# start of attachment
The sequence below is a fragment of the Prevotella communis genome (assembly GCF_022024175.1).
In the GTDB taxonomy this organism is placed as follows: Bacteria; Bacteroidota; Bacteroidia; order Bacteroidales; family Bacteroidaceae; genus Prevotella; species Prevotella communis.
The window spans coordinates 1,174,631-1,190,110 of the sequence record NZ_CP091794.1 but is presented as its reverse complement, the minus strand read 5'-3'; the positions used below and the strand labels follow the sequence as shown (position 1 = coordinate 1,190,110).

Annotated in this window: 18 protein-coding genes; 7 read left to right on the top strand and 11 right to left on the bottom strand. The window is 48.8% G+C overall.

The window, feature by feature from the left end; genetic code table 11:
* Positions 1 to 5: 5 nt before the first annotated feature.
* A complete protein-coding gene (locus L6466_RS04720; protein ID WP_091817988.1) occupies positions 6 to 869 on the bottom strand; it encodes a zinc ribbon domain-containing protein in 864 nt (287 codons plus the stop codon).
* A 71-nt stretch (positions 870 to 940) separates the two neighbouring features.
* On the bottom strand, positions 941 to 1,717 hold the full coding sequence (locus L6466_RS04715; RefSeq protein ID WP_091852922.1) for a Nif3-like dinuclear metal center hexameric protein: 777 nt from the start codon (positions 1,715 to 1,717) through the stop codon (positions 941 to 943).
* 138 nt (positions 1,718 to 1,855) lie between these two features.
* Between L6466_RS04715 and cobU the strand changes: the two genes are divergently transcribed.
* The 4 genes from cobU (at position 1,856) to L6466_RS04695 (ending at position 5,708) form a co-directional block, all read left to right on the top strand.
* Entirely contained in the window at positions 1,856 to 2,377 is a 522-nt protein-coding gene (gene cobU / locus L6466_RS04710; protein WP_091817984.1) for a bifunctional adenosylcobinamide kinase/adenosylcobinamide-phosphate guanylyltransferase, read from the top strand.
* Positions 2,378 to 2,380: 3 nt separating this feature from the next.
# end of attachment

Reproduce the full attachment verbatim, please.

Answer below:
The sequence below is a fragment of the Prevotella communis genome (assembly GCF_022024175.1).
In the GTDB taxonomy this organism is placed as follows: Bacteria; Bacteroidota; Bacteroidia; order Bacteroidales; family Bacteroidaceae; genus Prevotella; species Prevotella communis.
The window spans coordinates 1,174,631-1,190,110 of the sequence record NZ_CP091794.1 but is presented as its reverse complement, the minus strand read 5'-3'; the positions used below and the strand labels follow the sequence as shown (position 1 = coordinate 1,190,110).

Annotated in this window: 18 protein-coding genes; 7 read left to right on the top strand and 11 right to left on the bottom strand. The window is 48.8% G+C overall.

The window, feature by feature from the left end; genetic code table 11:
* Positions 1 to 5: 5 nt before the first annotated feature.
* A complete protein-coding gene (locus L6466_RS04720; protein ID WP_091817988.1) occupies positions 6 to 869 on the bottom strand; it encodes a zinc ribbon domain-containing protein in 864 nt (287 codons plus the stop codon).
* A 71-nt stretch (positions 870 to 940) separates the two neighbouring features.
* On the bottom strand, positions 941 to 1,717 hold the full coding sequence (locus L6466_RS04715; RefSeq protein ID WP_091852922.1) for a Nif3-like dinuclear metal center hexameric protein: 777 nt from the start codon (positions 1,715 to 1,717) through the stop codon (positions 941 to 943).
* 138 nt (positions 1,718 to 1,855) lie between these two features.
* Between L6466_RS04715 and cobU the strand changes: the two genes are divergently transcribed.
* The 4 genes from cobU (at position 1,856) to L6466_RS04695 (ending at position 5,708) form a co-directional block, all read left to right on the top strand.
* Entirely contained in the window at positions 1,856 to 2,377 is a 522-nt protein-coding gene (gene cobU / locus L6466_RS04710; protein WP_091817984.1) for a bifunctional adenosylcobinamide kinase/adenosylcobinamide-phosphate guanylyltransferase, read from the top strand.
* Positions 2,378 to 2,380: 3 nt separating this feature from the next.